White Elk has included a handful of comfort options for the locomotion movement system in Eclipse; there is no teleportation option. By default, turning is accomplished at a jarring 90-degree interval. There are smaller interval options (15 and 45 degrees respectfully), but as a VR veteran, I opted to play with entirely smooth turning. The turning itself also has multiple speeds. Other comfort settings add a visor/helmet surrounding your entire viewpoint (which works in VR and the "flat" version of the game). It indeed can "ground" yourself, but I found it took up way too much real estate.

Simply Put

The entire experience in Eclipse: Edge of Light is over around the two to three-hour mark, but what you extrapolate out of the game depends on how much effort you spend exploring and reading by scanning every possible artifact left behind. Eclipse is best played in VR, but I played through the game without VR as well. If you play without VR, you'll need to look down a lot to see your floating arms to verify if you are holding the orb or not. It's a bit odd controlling on PS4, as the options button doesn't open the start menu, which is instead controlled by a face button on the DualShock 4. The Oculus Touch controls (with a Rift S) don't match the button prompts at the beginning of the game, resulting in moments where I spent too much time trying to figure out how to activate specific functions. Andrew Prahlow, the game's composer, has done an excellent job with an atmospheric score for the title.

Note: ​Eclipse: Edge of Light was reviewed on Oculus Rift. A digital copy of the game provided by the publisher.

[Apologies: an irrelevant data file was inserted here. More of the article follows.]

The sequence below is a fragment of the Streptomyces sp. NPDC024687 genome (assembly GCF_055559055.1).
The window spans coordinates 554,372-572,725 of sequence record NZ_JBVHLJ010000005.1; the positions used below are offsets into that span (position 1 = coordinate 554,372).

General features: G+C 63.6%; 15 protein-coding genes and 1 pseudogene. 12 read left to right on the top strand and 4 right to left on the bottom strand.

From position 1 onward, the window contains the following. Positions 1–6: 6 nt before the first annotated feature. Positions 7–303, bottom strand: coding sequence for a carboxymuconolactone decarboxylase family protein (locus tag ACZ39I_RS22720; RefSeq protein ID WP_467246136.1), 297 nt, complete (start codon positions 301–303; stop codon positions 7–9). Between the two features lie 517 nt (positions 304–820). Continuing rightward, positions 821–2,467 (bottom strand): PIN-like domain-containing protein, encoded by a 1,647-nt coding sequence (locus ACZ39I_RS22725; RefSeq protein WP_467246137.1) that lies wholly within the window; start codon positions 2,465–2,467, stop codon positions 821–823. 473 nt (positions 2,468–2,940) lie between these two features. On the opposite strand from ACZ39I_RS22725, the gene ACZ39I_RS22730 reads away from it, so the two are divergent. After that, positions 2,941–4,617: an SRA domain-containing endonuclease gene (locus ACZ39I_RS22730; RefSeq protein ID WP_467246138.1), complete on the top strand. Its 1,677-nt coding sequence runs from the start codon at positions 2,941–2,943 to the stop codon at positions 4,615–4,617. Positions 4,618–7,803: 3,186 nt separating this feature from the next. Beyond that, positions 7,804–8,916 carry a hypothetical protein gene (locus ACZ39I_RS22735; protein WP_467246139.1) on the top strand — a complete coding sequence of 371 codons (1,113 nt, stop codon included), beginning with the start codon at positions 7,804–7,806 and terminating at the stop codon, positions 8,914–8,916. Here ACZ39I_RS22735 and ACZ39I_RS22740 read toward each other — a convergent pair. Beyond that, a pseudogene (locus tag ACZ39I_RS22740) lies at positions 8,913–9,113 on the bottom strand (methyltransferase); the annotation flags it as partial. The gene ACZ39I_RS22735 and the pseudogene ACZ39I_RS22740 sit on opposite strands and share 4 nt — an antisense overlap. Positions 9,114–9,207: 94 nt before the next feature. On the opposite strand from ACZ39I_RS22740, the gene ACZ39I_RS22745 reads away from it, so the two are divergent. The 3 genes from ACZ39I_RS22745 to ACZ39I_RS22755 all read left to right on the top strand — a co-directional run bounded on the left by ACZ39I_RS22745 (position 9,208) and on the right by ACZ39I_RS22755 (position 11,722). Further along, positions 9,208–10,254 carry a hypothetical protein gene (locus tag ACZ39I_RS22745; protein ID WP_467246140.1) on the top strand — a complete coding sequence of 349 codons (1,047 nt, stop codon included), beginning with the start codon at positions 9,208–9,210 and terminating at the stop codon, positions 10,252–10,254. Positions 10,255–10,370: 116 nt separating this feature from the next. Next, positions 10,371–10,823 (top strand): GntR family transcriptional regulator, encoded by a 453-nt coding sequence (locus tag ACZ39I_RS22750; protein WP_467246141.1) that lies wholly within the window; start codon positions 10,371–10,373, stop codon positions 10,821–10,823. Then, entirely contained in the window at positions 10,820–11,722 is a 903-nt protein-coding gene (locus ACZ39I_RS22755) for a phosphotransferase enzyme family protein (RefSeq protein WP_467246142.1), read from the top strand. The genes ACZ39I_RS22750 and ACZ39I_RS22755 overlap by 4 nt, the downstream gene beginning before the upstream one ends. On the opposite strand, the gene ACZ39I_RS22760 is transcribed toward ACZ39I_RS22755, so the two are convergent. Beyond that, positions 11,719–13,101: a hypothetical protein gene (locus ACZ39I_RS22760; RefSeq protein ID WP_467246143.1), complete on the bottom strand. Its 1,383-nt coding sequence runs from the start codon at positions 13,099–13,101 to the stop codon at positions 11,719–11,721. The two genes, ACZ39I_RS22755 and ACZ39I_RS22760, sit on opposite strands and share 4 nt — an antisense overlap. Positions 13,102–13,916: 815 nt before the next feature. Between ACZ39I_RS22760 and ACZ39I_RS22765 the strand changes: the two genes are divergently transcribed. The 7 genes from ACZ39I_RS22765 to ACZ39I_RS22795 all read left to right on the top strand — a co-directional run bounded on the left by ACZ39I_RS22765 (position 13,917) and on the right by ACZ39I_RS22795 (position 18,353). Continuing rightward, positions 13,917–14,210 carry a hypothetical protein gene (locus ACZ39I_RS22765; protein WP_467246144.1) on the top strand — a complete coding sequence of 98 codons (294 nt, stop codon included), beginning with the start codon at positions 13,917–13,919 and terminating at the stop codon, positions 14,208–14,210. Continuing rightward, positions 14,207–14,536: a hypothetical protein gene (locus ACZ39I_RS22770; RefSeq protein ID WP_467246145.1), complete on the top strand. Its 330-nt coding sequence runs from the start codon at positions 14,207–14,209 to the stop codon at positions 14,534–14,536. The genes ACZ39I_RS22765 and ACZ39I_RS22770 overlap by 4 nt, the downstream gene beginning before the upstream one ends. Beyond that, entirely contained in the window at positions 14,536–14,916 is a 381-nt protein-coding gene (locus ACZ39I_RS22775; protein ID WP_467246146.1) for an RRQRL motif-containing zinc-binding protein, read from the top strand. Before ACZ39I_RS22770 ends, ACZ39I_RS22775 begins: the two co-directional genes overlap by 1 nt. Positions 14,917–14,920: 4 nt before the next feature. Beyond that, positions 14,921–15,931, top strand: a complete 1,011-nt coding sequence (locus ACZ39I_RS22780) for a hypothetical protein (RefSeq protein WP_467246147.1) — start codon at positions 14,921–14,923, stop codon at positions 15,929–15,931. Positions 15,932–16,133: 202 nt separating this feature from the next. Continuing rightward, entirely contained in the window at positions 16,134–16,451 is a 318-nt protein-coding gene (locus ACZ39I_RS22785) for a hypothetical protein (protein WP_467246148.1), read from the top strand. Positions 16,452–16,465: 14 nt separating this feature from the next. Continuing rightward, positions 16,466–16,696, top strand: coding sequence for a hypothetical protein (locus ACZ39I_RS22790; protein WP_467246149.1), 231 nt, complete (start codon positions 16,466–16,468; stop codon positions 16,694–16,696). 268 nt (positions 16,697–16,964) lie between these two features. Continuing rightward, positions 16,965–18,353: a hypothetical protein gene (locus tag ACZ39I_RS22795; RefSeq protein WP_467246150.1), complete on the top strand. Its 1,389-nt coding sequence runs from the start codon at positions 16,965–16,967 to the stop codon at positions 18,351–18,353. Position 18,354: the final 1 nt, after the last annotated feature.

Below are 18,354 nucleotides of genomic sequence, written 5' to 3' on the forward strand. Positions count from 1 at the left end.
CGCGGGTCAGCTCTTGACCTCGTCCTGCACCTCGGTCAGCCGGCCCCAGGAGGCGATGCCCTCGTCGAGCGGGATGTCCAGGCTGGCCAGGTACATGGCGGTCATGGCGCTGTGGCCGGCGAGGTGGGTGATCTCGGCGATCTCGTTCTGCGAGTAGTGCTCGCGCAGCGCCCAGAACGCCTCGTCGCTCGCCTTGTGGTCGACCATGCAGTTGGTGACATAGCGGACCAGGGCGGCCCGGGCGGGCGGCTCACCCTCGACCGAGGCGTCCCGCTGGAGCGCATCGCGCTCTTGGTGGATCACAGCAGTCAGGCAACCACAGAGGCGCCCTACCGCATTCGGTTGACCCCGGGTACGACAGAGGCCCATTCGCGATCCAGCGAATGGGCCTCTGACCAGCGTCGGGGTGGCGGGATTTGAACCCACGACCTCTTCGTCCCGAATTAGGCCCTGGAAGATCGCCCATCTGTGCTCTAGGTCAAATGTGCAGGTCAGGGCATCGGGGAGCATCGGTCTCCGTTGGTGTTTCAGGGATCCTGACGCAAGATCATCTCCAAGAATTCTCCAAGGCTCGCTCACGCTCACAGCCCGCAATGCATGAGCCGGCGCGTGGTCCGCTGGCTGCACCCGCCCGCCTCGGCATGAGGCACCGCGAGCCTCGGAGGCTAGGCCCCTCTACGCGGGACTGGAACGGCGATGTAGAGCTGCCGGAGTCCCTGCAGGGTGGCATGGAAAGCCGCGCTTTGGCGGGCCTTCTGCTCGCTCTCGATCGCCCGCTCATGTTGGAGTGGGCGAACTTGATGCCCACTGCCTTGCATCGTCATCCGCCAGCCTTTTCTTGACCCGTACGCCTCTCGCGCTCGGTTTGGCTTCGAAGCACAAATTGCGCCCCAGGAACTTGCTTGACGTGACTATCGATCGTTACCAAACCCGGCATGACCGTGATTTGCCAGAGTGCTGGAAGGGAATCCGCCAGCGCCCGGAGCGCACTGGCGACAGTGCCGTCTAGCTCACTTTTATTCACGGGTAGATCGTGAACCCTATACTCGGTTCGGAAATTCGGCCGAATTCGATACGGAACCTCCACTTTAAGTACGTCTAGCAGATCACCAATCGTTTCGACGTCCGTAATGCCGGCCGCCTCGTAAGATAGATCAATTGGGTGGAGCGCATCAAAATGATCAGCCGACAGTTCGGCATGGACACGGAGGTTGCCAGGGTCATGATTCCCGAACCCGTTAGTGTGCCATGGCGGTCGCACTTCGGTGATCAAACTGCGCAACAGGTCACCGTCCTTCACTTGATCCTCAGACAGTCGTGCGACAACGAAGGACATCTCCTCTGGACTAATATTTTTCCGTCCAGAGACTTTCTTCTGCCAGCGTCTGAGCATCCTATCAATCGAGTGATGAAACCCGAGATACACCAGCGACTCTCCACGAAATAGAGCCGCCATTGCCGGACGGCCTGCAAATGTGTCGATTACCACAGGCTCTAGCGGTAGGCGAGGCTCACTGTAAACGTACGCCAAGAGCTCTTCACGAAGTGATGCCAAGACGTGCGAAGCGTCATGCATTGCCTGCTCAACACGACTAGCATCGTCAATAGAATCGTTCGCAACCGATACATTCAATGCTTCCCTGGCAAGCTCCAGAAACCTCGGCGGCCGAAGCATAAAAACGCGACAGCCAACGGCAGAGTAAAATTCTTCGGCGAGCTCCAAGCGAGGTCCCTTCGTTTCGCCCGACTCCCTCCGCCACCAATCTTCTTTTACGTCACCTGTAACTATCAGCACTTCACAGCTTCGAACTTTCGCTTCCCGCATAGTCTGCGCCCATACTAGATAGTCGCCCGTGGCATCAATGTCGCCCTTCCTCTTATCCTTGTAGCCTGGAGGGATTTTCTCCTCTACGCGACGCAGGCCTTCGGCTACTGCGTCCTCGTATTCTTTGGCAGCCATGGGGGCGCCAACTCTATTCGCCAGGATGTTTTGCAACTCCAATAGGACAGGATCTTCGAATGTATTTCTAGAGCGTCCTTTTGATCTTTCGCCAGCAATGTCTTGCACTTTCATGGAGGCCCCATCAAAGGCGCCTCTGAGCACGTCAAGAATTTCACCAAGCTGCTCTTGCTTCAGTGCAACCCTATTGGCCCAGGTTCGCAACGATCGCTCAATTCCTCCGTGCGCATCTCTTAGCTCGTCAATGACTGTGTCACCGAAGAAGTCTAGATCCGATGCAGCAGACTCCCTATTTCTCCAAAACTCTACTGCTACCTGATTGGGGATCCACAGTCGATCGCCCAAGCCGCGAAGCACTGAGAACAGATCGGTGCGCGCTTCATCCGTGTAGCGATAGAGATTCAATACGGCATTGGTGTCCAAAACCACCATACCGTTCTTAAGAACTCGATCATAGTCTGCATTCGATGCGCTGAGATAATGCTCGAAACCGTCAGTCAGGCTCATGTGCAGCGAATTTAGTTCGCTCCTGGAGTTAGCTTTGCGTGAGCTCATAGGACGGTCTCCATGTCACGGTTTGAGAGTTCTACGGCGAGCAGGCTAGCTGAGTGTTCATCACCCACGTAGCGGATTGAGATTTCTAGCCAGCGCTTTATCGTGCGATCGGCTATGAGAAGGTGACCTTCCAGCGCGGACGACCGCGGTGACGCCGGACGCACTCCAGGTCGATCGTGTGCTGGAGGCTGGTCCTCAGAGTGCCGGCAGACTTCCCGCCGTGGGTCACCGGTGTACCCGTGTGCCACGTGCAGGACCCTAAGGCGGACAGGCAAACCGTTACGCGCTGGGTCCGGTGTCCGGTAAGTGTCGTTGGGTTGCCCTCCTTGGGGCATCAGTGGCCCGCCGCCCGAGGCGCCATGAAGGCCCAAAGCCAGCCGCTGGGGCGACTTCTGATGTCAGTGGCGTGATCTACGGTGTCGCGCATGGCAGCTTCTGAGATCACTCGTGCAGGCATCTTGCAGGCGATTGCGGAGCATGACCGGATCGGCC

​Eclipse: Edge of Light 8

Jonathan Hawkins, the founder of White Elk, worked at Sony Santa Monica as an intern before moving his way to Lead Level Designer (helping to ship God of War I, II & III). Wanting to design something in VR, he found inspiration from a composition from the late Johann Johannsson - How We Left Fordlandia. Eclipse: Edge of Light initially released in 2017 on Google Daydream View, a virtual reality platform using mobile devices.

The veteran team at White Elk has worked hard bringing the game to PC (I tested using an Oculus Rift S on Steam VR), PlayStation 4, and Nintendo Switch (releasing January 30, 2020). The PlayStation 4 release is intriguing, as the game can be played with and without owning a PSVR headset. Although I would say that VR is the ideal way to experience the title, you can play the "flat" version of the game (the non-VR build).

The game opens on an unknown ethereal world, as a spaceship crash lands, becoming caught within the sentient planet's grasp. Before you lay a hand, breaching through the planet surface, grasping a mystifying glowing orb with almost supernatural abilities. This Artifact represents your salvation, serving as the chief puzzle mechanic in the game. With it, you can demolish parts of the environment to clear a pathway, activate ancient technology left from the remnants of a long-forgotten civilization, and more thanks to its extraordinary mix of technology and biology. No matter where you toss it, it can instantly return to your hand. The control mechanics are quite forgiven, as directly aiming towards predetermined locations sends the sphere flying off into the distance. Distinctive textured surfaces produce a platform for you to climb when the orb comes in contact, and you can even direct the local fauna to smash open blocked off areas. Using the power of the Artifact to move massive statues across the floor to activate switches is best handled in VR, as you can physically turn your head to change your viewpoint. In the non-VR version of the game, your view is locked in place while moving these objects, resulting in many moments where you have to readjust your positioning.